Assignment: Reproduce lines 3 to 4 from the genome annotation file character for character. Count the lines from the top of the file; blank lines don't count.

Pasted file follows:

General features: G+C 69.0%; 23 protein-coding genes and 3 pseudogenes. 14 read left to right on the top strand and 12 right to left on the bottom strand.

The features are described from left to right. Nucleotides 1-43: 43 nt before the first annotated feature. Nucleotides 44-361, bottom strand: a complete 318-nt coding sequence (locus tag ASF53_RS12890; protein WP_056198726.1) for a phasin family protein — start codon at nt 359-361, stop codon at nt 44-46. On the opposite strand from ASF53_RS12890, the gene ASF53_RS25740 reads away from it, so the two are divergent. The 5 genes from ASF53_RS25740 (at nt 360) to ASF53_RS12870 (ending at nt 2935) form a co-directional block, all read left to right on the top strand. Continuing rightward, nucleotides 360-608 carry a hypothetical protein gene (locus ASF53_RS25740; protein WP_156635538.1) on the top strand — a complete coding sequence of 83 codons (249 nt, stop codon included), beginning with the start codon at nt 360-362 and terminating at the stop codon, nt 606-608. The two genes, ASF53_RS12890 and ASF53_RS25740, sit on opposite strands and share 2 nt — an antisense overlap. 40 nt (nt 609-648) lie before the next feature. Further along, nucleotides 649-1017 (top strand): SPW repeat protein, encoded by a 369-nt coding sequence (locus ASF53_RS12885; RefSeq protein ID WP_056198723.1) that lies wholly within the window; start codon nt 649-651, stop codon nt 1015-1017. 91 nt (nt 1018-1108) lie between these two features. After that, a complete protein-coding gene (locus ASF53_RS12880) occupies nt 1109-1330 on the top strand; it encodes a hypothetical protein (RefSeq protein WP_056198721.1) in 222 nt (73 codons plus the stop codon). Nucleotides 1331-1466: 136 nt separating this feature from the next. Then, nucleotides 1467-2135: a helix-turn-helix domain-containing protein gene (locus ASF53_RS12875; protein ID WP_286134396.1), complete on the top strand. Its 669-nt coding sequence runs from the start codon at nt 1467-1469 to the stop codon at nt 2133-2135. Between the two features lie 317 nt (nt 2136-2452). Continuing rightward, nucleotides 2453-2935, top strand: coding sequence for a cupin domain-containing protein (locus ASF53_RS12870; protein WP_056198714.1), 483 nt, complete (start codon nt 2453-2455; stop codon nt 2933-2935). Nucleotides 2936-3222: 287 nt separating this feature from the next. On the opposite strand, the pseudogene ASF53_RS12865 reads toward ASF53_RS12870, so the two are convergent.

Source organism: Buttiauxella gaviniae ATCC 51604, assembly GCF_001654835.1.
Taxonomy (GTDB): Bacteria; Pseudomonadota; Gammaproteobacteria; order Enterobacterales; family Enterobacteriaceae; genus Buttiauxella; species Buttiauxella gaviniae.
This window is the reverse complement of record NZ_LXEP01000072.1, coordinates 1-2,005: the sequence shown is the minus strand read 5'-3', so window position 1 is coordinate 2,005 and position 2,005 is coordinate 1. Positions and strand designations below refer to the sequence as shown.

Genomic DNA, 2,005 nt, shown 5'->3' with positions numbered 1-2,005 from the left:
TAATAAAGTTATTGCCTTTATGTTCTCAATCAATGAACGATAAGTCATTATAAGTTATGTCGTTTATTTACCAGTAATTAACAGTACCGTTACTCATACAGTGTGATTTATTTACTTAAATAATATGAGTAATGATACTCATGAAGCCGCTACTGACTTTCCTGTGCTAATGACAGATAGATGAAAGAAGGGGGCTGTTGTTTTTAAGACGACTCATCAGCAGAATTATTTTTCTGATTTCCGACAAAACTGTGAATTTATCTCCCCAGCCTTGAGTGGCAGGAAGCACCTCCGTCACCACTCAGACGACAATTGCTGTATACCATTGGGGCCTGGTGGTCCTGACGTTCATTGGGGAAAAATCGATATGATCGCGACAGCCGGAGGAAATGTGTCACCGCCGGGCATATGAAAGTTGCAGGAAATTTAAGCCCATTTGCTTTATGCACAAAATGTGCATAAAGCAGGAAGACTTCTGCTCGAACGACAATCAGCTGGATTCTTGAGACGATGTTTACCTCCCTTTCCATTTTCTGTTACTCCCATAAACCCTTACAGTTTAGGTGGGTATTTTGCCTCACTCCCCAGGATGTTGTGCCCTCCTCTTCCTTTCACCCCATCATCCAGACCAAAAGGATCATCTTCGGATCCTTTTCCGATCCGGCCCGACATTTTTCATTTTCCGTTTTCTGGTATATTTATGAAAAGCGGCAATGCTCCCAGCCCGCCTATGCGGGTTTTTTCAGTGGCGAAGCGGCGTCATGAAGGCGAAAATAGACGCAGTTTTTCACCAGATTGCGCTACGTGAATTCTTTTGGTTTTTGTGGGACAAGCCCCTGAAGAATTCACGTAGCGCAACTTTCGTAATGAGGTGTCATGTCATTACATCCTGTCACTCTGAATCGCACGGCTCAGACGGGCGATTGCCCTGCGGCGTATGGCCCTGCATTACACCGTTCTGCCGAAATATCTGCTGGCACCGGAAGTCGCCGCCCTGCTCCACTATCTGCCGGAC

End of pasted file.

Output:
Source organism: Buttiauxella gaviniae ATCC 51604, assembly GCF_001654835.1.
Taxonomy (GTDB): Bacteria; Pseudomonadota; Gammaproteobacteria; order Enterobacterales; family Enterobacteriaceae; genus Buttiauxella; species Buttiauxella gaviniae.